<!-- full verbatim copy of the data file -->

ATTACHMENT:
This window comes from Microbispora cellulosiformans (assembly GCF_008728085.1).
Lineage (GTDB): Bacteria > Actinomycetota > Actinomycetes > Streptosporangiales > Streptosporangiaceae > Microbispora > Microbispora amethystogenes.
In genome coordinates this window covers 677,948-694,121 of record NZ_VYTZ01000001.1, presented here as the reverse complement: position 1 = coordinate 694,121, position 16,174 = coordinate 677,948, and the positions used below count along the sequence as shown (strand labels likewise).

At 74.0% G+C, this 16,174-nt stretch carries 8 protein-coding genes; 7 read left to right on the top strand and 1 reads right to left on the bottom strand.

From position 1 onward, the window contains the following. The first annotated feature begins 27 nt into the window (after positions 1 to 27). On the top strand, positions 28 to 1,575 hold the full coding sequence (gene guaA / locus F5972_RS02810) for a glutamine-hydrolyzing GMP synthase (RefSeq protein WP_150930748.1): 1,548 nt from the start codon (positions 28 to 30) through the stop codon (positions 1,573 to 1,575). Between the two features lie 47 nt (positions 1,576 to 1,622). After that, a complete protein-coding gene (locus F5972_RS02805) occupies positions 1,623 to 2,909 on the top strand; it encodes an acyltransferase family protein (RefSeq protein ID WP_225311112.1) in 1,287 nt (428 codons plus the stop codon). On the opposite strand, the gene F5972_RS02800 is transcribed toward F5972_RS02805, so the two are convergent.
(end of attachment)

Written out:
This window comes from Microbispora cellulosiformans (assembly GCF_008728085.1).
Lineage (GTDB): Bacteria > Actinomycetota > Actinomycetes > Streptosporangiales > Streptosporangiaceae > Microbispora > Microbispora amethystogenes.
In genome coordinates this window covers 677,948-694,121 of record NZ_VYTZ01000001.1, presented here as the reverse complement: position 1 = coordinate 694,121, position 16,174 = coordinate 677,948, and the positions used below count along the sequence as shown (strand labels likewise).

At 74.0% G+C, this 16,174-nt stretch carries 8 protein-coding genes; 7 read left to right on the top strand and 1 reads right to left on the bottom strand.

From position 1 onward, the window contains the following. The first annotated feature begins 27 nt into the window (after positions 1 to 27). On the top strand, positions 28 to 1,575 hold the full coding sequence (gene guaA / locus F5972_RS02810) for a glutamine-hydrolyzing GMP synthase (RefSeq protein WP_150930748.1): 1,548 nt from the start codon (positions 28 to 30) through the stop codon (positions 1,573 to 1,575). Between the two features lie 47 nt (positions 1,576 to 1,622). After that, a complete protein-coding gene (locus F5972_RS02805) occupies positions 1,623 to 2,909 on the top strand; it encodes an acyltransferase family protein (RefSeq protein ID WP_225311112.1) in 1,287 nt (428 codons plus the stop codon). On the opposite strand, the gene F5972_RS02800 is transcribed toward F5972_RS02805, so the two are convergent.